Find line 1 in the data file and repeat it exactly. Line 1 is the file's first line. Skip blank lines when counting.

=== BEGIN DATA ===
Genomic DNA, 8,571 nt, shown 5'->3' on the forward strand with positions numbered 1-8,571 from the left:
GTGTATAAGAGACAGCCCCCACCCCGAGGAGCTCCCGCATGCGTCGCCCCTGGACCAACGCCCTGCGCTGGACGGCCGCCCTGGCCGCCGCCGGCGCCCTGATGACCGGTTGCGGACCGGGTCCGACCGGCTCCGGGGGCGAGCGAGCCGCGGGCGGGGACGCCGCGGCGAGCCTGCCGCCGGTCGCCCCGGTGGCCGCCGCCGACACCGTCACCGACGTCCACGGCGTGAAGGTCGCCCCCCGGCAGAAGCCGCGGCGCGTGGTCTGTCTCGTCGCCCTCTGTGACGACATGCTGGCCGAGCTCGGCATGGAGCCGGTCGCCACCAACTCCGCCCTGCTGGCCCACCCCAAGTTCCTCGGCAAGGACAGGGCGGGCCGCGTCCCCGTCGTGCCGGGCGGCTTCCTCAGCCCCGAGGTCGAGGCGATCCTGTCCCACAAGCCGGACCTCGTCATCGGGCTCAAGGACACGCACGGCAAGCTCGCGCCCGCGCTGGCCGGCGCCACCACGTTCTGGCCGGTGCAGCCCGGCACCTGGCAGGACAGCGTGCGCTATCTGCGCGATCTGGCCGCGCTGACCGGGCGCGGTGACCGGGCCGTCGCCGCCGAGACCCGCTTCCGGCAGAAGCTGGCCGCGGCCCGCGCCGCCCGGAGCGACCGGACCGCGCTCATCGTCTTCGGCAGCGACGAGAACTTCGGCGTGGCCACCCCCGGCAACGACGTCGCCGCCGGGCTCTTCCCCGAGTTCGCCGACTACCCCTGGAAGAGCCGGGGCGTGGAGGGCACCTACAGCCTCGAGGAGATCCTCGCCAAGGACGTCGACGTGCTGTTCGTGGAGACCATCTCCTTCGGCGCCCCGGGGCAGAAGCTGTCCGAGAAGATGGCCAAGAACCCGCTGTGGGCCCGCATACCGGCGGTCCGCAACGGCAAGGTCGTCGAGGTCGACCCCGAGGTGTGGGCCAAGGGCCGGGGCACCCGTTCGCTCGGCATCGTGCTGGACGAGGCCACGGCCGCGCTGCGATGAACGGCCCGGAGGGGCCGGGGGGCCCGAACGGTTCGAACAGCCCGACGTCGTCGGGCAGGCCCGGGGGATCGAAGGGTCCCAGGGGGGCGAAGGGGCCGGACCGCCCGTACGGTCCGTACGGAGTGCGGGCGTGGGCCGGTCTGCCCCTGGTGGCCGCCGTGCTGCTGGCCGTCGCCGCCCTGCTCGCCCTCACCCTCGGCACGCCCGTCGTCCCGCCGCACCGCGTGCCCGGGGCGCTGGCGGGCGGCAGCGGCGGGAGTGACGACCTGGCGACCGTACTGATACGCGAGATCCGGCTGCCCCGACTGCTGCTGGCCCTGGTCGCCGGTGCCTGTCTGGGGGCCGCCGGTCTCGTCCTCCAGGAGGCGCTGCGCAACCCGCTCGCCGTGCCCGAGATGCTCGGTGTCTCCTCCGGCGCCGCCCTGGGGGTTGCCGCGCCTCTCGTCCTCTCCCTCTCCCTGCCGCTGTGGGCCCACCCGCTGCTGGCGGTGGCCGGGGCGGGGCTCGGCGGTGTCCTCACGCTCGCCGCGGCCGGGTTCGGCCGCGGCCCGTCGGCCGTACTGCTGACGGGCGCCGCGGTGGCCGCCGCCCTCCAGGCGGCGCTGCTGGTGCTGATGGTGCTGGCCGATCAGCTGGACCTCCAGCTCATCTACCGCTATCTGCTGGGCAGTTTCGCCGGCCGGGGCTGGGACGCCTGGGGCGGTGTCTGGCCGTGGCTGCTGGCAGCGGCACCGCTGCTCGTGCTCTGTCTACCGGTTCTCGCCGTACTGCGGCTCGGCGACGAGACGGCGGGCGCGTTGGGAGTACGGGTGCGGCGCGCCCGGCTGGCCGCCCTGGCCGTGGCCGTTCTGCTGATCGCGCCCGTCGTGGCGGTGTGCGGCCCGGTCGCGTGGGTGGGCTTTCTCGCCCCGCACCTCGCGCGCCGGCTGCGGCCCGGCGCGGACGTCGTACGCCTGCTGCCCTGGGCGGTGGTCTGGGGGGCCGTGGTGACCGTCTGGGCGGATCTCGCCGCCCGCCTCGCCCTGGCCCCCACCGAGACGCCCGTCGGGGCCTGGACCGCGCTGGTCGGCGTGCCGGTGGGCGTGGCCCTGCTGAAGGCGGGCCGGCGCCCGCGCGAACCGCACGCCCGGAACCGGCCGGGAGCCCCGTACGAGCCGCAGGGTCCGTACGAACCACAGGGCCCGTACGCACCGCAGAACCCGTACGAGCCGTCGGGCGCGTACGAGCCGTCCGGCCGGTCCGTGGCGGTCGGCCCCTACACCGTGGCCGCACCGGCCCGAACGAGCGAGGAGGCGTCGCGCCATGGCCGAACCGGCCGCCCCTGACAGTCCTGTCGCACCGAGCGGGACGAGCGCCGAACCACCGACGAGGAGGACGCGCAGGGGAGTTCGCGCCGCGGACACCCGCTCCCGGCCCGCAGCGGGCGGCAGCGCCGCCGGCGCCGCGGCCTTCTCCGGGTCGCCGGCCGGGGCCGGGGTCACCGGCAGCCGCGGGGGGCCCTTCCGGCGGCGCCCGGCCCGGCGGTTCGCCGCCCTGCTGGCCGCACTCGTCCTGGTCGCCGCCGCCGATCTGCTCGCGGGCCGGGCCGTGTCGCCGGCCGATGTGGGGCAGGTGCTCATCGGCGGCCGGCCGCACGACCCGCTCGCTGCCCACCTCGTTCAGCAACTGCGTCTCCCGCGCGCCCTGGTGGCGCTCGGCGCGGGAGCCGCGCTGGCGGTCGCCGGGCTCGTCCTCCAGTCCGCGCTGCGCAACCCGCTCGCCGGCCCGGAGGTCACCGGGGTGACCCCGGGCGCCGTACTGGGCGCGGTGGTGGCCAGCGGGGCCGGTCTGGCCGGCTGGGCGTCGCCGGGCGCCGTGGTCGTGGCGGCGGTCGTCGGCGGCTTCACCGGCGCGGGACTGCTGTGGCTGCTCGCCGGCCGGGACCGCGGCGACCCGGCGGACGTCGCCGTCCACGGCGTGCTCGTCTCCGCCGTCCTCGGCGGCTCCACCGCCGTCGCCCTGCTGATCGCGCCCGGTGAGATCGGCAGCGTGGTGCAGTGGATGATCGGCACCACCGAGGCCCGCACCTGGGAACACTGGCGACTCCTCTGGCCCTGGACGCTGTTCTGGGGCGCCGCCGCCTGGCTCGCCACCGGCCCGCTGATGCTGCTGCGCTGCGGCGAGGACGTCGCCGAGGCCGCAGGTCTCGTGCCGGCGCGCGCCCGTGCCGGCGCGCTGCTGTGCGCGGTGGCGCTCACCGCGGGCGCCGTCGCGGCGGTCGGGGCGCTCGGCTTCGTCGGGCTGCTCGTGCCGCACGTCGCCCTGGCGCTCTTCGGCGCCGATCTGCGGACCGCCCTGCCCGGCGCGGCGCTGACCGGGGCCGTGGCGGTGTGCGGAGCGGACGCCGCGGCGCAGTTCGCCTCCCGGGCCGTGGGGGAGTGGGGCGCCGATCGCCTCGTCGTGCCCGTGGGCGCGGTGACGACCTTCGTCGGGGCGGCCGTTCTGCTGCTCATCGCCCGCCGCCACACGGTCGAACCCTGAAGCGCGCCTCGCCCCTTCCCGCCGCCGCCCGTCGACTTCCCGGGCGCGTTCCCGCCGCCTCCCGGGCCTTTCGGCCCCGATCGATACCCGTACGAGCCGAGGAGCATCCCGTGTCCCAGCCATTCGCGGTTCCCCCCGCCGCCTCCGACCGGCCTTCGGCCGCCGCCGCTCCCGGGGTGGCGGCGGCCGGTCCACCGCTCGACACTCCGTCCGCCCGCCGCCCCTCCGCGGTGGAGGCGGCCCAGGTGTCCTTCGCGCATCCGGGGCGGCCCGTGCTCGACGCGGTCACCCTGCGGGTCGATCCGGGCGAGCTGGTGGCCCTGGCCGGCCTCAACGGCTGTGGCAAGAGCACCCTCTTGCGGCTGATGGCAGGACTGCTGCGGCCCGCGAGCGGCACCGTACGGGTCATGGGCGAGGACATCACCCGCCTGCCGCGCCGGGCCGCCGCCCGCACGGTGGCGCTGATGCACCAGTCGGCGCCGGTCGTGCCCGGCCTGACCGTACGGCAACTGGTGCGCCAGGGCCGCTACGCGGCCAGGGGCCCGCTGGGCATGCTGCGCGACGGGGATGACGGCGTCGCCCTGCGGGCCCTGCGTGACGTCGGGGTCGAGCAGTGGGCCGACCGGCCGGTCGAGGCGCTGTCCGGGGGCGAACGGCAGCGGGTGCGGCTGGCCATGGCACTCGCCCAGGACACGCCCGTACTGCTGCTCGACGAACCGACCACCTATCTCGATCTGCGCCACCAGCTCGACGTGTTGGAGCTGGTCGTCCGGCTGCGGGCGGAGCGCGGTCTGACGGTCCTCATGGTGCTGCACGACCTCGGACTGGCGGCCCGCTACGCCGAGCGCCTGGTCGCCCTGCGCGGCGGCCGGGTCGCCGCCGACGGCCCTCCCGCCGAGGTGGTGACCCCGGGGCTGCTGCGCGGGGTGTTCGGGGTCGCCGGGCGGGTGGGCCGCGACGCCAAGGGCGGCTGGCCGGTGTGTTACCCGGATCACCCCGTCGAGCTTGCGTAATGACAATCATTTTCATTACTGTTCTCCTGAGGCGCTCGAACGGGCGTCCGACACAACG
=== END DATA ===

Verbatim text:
Genomic DNA, 8,571 nt, shown 5'->3' on the forward strand with positions numbered 1-8,571 from the left: